Academic Standards for Reading, Writing, Speaking, and Listening June 1, 2009 FINAL Elementary Standards Grades 3-8 Pennsylvania Department of Education These standards are offered as a voluntary resource
1.2 Reading Informational Text Students read, understand, and respond to informational text with emphasis on comprehension, making connections among ideas and between texts with focus on textual evidence.
Handout 27 (1 of 1) Writing an Introductory Paragraph for an Expository Essay Prompt Read the following: If you re like many Americans, you have just spent a few days in close quarters with your parents,
COMMON CORE STATE STANDARDS WRITING RUBRICS Grades 9-10 Prevent Plagiarism. Engage Students. www.turnitin.com Thank you for your interest in the Turnitin Common Core State Standards-aligned writing rubrics.
AP Studio Art 2012 Scoring Guidelines The College Board The College Board is a mission-driven not-for-profit organization that connects students to college success and opportunity. Founded in 1900, the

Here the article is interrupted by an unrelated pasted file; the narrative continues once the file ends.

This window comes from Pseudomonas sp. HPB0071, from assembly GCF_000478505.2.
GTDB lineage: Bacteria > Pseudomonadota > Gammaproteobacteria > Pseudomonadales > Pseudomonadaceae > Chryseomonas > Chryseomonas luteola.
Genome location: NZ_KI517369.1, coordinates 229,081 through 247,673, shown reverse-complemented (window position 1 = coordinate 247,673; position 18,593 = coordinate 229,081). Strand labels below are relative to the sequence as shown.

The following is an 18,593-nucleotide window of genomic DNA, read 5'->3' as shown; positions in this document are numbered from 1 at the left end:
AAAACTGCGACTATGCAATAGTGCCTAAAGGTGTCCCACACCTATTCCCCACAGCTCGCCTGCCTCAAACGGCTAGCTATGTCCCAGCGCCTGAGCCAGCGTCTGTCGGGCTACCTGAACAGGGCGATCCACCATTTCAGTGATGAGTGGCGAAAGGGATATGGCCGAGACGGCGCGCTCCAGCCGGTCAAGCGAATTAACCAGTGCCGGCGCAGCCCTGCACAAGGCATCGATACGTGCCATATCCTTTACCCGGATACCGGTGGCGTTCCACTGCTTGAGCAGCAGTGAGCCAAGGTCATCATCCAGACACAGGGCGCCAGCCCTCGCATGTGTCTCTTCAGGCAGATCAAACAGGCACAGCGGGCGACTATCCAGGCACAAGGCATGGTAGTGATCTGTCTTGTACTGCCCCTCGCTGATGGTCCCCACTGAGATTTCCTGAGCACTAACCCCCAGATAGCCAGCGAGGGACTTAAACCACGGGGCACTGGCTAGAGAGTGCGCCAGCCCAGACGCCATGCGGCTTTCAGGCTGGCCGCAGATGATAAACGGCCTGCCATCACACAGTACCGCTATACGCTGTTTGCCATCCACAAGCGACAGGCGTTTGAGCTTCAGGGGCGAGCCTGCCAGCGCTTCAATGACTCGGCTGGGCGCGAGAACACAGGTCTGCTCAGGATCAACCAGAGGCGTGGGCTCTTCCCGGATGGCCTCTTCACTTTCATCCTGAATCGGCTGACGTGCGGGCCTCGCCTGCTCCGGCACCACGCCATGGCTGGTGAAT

Page 1 of 57 Grade 3 Reading Literary Text Principles of Reading (P) Standard 1: Demonstrate understanding of the organization and basic features of print. Standard 2: Demonstrate understanding of spoken
CALIFORNIA STATE UNIVERSITY, HAYWARD DEPARTMENT OF ENGLISH Assessment of Master s Programs in English [Note: Program descriptions are given at the end of this document.] Student Learning Outcomes (SLOs):
thank you, m'am by langston hughes item analyses for all standards: vocabulary, reading, writing, conventions grade grade 8 grades 9 & 0 iv vi vii reading standard.0 --word analysis, fluency, and systematic
Dear Rising Juniors, We know summer is a time for you to relax, recharge and enjoy your hard-earned vacation, but we also want you to use your time productively. Therefore, we are requiring students to
AP EUROPEAN HISTORY 2007 SCORING GUIDELINES (Form B) Question 4 Using the two Dutch paintings above and your historical knowledge of the period, discuss how the paintings reflect the economy and culture
IACBE Advancing Academic Quality in Business Education Worldwide Example of a Business Plan Evaluation Rubric International Assembly for Collegiate Business Education 74 Strang Line Road Lenexa, Kansas